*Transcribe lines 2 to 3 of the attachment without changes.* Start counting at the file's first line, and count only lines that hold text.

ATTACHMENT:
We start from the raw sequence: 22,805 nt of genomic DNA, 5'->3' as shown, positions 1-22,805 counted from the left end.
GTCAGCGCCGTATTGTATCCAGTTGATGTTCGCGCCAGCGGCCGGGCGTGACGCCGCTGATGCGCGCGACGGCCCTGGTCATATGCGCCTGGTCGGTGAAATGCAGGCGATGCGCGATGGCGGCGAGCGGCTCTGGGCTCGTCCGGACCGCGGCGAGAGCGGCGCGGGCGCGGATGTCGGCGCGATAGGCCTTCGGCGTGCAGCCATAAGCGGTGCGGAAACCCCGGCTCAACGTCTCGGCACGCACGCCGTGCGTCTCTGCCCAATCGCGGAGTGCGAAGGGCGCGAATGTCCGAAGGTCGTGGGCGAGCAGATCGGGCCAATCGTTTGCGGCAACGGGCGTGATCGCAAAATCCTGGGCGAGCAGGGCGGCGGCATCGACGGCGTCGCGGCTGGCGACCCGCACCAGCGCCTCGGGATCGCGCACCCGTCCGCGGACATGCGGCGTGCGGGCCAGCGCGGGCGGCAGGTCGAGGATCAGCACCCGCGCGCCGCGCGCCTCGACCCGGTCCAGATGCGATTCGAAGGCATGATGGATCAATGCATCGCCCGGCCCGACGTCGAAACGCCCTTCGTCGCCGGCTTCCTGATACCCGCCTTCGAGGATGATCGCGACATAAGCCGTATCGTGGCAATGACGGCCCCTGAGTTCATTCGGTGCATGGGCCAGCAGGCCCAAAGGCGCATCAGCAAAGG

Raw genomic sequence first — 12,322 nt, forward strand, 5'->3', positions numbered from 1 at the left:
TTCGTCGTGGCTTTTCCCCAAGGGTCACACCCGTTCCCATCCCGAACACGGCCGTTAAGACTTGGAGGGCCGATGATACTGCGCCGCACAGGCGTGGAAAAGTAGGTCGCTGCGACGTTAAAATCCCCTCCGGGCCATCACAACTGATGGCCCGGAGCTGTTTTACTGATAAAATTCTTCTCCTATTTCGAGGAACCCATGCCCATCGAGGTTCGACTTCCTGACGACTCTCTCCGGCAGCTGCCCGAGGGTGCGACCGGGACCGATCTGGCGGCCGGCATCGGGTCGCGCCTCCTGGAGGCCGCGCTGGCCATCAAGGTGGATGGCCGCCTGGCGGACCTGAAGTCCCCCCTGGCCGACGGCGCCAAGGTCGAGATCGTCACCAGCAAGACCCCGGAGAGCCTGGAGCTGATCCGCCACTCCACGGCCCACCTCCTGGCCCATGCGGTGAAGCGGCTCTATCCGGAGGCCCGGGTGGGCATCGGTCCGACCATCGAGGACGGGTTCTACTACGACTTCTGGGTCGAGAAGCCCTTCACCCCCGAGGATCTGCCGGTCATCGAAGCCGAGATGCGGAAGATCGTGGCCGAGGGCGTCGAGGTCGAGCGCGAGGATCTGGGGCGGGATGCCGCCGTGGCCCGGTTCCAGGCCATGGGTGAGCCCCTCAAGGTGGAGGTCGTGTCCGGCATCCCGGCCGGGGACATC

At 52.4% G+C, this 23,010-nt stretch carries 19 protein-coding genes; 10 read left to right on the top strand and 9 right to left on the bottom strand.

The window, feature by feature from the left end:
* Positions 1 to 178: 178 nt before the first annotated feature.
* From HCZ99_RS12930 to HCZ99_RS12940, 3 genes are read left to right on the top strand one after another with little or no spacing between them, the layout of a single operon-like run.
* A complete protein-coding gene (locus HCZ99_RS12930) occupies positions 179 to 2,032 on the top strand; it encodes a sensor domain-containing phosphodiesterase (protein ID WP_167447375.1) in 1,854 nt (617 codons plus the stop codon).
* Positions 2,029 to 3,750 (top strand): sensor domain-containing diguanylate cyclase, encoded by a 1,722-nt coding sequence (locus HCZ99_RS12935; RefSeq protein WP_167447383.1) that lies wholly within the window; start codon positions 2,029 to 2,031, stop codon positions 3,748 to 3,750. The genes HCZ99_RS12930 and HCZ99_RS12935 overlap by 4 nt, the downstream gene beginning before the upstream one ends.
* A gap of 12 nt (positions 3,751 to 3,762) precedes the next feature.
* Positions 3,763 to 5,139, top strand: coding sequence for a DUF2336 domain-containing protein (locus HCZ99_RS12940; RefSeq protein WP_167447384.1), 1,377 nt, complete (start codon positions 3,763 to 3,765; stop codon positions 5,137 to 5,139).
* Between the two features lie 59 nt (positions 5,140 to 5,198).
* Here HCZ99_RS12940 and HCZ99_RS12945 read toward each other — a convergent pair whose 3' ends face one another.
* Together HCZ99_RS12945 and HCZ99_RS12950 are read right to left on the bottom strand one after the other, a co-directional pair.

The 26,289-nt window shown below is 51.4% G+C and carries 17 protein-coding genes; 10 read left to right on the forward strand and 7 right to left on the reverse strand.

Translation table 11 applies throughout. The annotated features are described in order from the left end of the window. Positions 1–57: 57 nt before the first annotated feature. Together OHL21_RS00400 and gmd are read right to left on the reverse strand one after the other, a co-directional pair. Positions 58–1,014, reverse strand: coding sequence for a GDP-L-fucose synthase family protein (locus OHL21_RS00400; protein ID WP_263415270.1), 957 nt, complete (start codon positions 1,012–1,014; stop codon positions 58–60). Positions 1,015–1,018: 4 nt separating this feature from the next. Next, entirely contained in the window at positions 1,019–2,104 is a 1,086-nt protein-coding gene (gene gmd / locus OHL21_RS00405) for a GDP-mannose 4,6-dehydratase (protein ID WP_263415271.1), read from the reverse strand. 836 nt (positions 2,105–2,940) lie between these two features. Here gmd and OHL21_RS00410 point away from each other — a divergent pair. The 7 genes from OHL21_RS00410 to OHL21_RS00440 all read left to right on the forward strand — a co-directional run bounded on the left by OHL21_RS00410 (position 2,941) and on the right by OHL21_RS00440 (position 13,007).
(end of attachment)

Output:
GTCAGCGCCGTATTGTATCCAGTTGATGTTCGCGCCAGCGGCCGGGCGTGACGCCGCTGATGCGCGCGACGGCCCTGGTCATATGCGCCTGGTCGGTGAAATGCAGGCGATGCGCGATGGCGGCGAGCGGCTCTGGGCTCGTCCGGACCGCGGCGAGAGCGGCGCGGGCGCGGATGTCGGCGCGATAGGCCTTCGGCGTGCAGCCATAAGCGGTGCGGAAACCCCGGCTCAACGTCTCGGCACGCACGCCGTGCGTCTCTGCCCAATCGCGGAGTGCGAAGGGCGCGAATGTCCGAAGGTCGTGGGCGAGCAGATCGGGCCAATCGTTTGCGGCAACGGGCGTGATCGCAAAATCCTGGGCGAGCAGGGCGGCGGCATCGACGGCGTCGCGGCTGGCGACCCGCACCAGCGCCTCGGGATCGCGCACCCGTCCGCGGACATGCGGCGTGCGGGCCAGCGCGGGCGGCAGGTCGAGGATCAGCACCCGCGCGCCGCGCGCCTCGACCCGGTCCAGATGCGATTCGAAGGCATGATGGATCAATGCATCGCCCGGCCCGACGTCGAAACGCCCTTCGTCGCCGGCTTCCTGATACCCGCCTTCGAGGATGATCGCGACATAAGCCGTATCGTGGCAATGACGGCCCCTGAGTTCATTCGGTGCATGGGCCAGCAGGCCCAAAGGCGCATCAGCAAAGG

Raw genomic sequence first — 12,322 nt, forward strand, 5'->3', positions numbered from 1 at the left: